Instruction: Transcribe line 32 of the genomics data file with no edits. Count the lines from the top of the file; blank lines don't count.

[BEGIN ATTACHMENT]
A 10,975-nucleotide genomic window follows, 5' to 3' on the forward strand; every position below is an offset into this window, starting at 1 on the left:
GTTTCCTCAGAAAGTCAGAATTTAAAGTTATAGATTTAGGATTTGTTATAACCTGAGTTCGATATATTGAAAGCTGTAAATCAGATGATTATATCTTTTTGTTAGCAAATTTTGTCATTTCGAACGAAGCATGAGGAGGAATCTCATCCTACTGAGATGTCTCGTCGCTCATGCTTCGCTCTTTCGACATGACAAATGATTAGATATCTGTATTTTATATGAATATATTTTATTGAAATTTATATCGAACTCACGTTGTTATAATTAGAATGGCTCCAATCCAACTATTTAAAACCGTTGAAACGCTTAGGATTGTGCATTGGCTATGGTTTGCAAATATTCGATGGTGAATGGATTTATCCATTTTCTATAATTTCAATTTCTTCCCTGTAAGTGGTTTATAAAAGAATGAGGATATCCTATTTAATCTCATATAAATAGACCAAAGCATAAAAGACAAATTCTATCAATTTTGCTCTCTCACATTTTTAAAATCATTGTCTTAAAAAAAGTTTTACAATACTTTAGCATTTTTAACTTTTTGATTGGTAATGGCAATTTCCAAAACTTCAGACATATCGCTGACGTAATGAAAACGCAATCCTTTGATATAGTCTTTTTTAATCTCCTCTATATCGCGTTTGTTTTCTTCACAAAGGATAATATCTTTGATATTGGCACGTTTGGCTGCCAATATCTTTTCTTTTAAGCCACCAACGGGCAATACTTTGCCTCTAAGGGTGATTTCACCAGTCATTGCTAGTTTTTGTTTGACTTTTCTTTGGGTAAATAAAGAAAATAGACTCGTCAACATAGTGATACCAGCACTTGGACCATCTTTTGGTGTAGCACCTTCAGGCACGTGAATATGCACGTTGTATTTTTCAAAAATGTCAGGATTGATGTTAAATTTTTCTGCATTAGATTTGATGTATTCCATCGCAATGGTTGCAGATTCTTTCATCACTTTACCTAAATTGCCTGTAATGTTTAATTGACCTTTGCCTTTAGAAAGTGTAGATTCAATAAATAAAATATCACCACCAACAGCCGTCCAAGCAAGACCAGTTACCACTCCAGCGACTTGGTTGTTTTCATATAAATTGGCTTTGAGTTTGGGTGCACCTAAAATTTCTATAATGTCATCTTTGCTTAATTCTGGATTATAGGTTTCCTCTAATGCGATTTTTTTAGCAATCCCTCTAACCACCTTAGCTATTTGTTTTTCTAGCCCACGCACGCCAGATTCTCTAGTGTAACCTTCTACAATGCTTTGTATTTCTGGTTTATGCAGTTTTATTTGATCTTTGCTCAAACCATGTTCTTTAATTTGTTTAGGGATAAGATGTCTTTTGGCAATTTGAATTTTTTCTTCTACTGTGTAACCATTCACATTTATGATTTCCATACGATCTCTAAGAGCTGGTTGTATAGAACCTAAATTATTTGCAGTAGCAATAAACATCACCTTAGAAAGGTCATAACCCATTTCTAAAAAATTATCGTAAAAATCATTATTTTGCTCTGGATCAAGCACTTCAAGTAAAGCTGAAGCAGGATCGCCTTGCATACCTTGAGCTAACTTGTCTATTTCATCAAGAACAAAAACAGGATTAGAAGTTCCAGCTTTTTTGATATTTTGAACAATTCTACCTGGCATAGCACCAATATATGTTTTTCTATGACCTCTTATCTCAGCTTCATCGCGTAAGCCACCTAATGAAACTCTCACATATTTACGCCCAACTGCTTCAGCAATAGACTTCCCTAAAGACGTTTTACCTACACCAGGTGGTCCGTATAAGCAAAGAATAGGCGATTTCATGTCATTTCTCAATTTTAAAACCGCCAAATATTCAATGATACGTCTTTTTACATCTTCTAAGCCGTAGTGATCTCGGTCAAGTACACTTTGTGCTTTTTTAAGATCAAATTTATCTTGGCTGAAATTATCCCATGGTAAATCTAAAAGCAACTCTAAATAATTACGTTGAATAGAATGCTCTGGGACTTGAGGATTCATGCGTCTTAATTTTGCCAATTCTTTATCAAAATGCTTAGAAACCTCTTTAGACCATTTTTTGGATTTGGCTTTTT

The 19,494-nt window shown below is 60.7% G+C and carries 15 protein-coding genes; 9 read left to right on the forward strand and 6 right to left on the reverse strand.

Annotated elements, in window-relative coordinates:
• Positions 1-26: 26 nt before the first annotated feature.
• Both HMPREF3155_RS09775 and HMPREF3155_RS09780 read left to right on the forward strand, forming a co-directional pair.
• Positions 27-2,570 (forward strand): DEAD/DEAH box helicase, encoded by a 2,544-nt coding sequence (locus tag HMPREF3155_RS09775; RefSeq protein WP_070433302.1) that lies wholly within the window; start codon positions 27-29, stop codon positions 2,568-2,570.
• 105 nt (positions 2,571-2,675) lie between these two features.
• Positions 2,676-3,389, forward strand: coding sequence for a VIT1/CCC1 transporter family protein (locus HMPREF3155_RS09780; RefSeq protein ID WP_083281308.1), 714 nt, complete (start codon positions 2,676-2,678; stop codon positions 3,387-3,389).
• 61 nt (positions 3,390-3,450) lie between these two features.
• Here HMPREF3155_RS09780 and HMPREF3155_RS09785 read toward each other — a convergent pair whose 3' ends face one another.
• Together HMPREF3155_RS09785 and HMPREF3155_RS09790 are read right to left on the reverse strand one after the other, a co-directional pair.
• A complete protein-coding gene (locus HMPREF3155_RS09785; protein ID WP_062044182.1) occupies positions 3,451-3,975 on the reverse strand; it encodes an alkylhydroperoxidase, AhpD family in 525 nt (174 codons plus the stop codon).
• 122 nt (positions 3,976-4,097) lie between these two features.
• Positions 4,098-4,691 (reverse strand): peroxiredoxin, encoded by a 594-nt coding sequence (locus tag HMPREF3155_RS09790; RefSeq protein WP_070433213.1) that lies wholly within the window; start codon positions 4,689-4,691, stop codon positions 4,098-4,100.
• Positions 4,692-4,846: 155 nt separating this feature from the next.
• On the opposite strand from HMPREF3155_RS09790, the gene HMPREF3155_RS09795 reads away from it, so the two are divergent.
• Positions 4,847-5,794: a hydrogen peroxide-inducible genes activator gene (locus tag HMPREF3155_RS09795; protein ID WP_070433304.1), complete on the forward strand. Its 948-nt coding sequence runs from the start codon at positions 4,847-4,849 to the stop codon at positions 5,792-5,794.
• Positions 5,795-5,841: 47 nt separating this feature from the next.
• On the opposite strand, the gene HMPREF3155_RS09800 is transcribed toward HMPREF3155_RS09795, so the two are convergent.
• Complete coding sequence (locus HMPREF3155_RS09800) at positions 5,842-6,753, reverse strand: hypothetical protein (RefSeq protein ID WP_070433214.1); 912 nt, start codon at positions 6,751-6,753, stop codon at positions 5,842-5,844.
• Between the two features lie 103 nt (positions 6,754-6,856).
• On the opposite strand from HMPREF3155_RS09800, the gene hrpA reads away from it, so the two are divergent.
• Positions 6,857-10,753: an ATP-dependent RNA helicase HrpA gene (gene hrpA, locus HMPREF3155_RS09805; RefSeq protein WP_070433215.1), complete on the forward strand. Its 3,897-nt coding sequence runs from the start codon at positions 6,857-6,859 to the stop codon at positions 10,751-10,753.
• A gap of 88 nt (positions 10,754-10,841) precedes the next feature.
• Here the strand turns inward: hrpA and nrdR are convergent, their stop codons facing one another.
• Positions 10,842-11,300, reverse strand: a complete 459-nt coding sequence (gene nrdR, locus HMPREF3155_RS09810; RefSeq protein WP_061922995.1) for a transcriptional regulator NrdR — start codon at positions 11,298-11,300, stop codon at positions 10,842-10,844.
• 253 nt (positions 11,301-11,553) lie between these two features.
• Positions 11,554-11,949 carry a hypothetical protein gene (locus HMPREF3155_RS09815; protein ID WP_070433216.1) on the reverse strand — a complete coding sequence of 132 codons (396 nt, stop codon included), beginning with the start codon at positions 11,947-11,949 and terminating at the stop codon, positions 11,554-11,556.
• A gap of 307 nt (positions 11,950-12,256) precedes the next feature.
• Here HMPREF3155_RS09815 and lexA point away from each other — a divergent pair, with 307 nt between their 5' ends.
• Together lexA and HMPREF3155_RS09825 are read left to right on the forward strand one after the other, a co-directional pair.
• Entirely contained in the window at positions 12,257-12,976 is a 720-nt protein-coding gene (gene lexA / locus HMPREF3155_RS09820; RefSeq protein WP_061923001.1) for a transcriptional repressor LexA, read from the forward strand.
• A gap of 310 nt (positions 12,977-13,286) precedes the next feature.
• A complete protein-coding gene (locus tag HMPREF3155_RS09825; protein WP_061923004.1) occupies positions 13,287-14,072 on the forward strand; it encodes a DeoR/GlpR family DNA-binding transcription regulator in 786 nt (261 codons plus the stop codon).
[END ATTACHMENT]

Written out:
• Together lexA and HMPREF3155_RS09825 are read left to right on the forward strand one after the other, a co-directional pair.